Is it Too Late to Buy LLY Stock?

Eli Lilly (NYSE:LLY) has been on an impressive run lately. The pharmaceutical stock has gained 77% in the last year and achieved record highs of over $635 per share.

Investors who bought shares of LLY early on have clearly done well, but is it too late for new shareholders to get in on Eli Lilly’s growth?

What’s Driving Eli Lilly Shares Higher?

One of the key reasons behind LLY’s recent increase is the introduction of its weight loss drug Zepbound. This drug, the company’s answer to competitor anti-obesity drugs like Ozempic, has been shown to reduce mean body weight by over 20% in as little as 36 weeks. These results could be a game-changer when it comes to managing weight in those struggling with chronic obesity.

Despite having only received approval in November, Zepbound is already becoming widely popular. Earlier this month, CEO David Ricks revealed that Eli Lilly was already achieving 25,000 new Zepbound prescriptions per week at the end of December. With plans for increased production already in motion, Zepbound could become a cornerstone of the company’s growth strategy going forward.

Eli Lilly’s performance over the last year has also put upward pressure on share prices. In Q3, the company reported year-over-year revenue growth of 37% to a total of $9.5 billion. Much of this growth was driven by three new drugs the company has rolled out, not including Zepbound. Eli Lilly also sold the rights to one of its drugs for $1.4 billion, which contributed to the high rate of revenue growth.

Despite stellar revenue growth, the company failed to turn a profit in Q3. Net income per share was -$0.06. Looking forward, however, analysts expect LLY to return to robust profitability in 2024. Over the past 12 months, the company has generated earnings of $5.52 per share and cash flow of $9.31 per share.

Has LLY Run Too Far for Value Investors?

At first glance, Eli Lilly’s recent run-up makes the stock look fairly expensive. LLY shares trade at 50.8x forward earnings, a range that will require very rapid growth to justify. The price-to-cash-flow is even higher at 69.4, and the stock’s 18.8 price-to-sales ratio is also high enough to raise investor concerns.

Luckily for LLY investors, the news isn’t all bad on the valuation front. While still higher than ideal, Eli Lilly’s price-to-earnings-growth ratio of 2.0x is more reasonable than many of its other metrics. Bearing in mind that analysts expect Eli Lilly’s earnings to grow at a rate of over 20% annually in the coming five years, there’s at least a chance for the company to live up to its high valuation.

Investors should also consider LLY’s appealing dividend when valuing the stock. The company announced a 15% dividend increase in December, bringing its quarterly payout to $1.30. This trend has held steady for several years, as the previous three years’ dividend growth rate averaged 15.2%. With management rapidly stepping up the amount of cash it is returning to shareholders, those who buy and hold LLY for the long run could have a strong dividend growth asset in their portfolios.

What Could Bog Eli Lilly Down?

The clearest risk for LLY investors today is the fact that the market is pricing in very high levels of earnings growth. 

Debt could also be an issue for Eli Lilly if it fails to achieve rapid growth. At 1.6 times equity, the company’s long-term debt is well outside what most investors would consider a safe range. In each of the last three quarters, the company’s debt has grown by over 20%. While Eli Lilly may have good growth prospects, it appears that much of that growth is being fueled by borrowing.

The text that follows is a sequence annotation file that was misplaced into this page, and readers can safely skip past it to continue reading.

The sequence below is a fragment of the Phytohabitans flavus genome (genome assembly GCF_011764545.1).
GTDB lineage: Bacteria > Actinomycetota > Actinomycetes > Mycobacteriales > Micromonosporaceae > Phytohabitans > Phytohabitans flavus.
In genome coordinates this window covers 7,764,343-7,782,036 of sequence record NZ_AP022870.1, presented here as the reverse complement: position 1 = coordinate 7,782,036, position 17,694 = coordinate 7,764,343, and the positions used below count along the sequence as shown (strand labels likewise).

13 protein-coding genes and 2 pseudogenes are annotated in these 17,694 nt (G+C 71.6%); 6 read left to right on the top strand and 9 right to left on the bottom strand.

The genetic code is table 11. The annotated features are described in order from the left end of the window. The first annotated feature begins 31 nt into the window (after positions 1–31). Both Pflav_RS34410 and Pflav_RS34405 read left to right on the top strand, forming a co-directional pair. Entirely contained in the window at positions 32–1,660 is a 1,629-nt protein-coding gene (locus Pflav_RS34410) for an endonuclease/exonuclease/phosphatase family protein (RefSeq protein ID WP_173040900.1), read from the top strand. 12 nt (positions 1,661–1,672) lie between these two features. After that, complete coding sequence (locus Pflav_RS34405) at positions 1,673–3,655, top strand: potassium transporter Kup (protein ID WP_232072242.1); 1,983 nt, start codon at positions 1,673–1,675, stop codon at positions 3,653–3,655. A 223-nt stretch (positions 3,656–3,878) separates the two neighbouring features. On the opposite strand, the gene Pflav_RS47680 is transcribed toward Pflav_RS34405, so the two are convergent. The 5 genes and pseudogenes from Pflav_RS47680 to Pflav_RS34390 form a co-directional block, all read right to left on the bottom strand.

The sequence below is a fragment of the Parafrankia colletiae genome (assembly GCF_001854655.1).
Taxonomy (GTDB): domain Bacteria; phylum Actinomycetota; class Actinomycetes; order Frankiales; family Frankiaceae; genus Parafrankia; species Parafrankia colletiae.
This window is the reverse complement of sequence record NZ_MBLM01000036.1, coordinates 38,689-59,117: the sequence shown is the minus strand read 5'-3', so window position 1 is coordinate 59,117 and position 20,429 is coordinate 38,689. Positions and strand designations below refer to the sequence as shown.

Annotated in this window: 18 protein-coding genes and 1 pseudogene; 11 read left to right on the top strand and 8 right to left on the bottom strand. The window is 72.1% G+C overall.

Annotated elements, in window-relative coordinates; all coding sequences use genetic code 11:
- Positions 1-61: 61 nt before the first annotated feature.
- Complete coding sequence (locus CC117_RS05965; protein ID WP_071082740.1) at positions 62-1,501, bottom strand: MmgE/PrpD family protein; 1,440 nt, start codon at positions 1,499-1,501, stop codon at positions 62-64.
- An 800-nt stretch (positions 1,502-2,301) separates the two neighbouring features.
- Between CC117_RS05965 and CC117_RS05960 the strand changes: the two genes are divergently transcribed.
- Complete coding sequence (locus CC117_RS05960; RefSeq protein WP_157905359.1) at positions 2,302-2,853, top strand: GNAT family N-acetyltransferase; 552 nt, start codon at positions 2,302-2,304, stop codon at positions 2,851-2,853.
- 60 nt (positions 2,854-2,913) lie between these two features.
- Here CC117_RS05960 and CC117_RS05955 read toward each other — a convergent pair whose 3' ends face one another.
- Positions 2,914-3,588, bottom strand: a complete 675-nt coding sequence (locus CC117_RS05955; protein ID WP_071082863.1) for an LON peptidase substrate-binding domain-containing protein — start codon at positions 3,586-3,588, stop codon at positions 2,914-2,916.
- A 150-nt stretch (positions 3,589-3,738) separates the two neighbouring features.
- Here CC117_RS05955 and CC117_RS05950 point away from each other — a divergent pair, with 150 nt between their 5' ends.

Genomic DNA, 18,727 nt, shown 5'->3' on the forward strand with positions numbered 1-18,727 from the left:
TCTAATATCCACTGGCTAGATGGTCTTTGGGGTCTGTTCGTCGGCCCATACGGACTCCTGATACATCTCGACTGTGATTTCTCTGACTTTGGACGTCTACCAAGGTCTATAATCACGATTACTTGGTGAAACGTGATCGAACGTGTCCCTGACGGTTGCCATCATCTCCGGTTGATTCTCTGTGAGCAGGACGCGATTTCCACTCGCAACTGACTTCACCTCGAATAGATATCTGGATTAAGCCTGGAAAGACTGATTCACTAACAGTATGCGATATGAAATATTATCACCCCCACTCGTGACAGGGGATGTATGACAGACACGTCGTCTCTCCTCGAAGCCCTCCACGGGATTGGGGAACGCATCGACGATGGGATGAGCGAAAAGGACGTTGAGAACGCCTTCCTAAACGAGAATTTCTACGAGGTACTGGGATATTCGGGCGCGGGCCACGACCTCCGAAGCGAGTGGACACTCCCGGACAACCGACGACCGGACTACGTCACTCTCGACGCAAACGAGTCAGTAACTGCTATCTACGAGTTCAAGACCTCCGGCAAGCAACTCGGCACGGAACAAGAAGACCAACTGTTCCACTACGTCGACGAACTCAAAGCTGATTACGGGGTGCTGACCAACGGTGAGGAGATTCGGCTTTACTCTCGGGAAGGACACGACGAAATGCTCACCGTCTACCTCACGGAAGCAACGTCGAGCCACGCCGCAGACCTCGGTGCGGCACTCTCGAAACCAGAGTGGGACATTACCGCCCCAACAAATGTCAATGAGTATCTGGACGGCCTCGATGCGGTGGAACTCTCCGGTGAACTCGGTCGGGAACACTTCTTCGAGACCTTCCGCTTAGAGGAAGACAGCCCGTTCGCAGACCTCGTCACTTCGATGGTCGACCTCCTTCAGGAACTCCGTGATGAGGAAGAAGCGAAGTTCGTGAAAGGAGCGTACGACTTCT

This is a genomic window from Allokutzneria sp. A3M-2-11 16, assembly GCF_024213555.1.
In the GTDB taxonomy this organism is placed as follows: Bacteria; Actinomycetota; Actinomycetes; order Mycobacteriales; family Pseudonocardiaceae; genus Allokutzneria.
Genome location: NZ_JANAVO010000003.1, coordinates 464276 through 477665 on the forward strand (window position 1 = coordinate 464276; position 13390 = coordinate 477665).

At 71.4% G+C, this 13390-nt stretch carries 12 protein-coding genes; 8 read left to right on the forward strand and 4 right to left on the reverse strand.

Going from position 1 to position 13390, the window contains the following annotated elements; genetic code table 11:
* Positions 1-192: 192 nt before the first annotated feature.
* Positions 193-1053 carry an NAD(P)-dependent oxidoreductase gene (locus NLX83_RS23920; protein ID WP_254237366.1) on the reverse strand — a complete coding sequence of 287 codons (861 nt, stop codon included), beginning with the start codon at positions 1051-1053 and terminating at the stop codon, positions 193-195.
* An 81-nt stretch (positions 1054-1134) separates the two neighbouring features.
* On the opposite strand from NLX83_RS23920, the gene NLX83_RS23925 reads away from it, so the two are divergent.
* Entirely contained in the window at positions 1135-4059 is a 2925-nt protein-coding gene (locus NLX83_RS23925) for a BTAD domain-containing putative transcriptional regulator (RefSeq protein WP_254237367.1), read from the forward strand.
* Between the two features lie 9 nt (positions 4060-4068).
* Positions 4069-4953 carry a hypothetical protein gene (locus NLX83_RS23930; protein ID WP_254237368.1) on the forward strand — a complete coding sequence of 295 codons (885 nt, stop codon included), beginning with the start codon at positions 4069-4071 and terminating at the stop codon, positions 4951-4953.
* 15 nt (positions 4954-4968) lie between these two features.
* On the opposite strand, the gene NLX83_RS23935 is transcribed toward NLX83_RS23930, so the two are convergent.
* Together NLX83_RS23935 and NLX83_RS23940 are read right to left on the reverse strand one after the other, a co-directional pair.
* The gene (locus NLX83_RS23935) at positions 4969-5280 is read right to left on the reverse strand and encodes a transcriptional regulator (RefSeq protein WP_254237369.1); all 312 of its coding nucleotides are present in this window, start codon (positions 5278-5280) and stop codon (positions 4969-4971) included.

Finally, investors must decide whether Eli Lilly can translate its exceptional revenue growth into equivalent earnings growth.

Management is clearly building the company’s sales, but the loss in Q3 raises questions about how long it will be before profits follow. To answer this, it’s worth looking at the company’s earnings history. Q3 was the first losing quarter since 2018, suggesting that the quarterly loss was more likely a blip on the radar than the beginning of a larger trend.

Is LLY a Buy, Sell or Hold?

Despite high valuation metrics, there’s a lot to like about Eli Lilly at the moment. The new drugs that drove Q3’s revenue growth, combined with Zepbound, will likely provide a solid base for the company as it continues to expand. The company also has a novel Alzheimer’s medication in its pipeline that could provide similar sales and price support once approved.

In the short term, the stock is likely to remain fairly close to its present level. This view is reflected in analysts’ price forecasts, which see the stock climbing just 6.1% to reach a median target of $647.29.

Eli Lilly’s value proposition is in its multiyear performance, though, meaning that investors who purchase the stock at today’s prices should likely be willing to buy and hold.

A final consideration in Eli Lilly’s case is the effect of potentially lower interest rates in 2024. Since LLY is priced more like a long-term growth stock than a mature company at the moment, there is a good chance that it will react to lower interest rates by rising. The Federal Reserve expects to cut interest rates three times in 2024, a fact that could benefit growth stocks like Eli Lilly.

LLY ultimately appears to be a moderate buy. Though the stock may go through its ups and downs as management executes its growth strategy, Eli Lilly as a whole still appears to have plenty of room to grow as a business. This fact, combined with the company’s reliable history of profitability and rapid dividend increases, suggests that it’s not too late for investors to see at least decent gains from the stock.

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The author has no position in any of the stocks mentioned. Financhill has a disclosure policy. This post may contain affiliate links or links from our sponsors.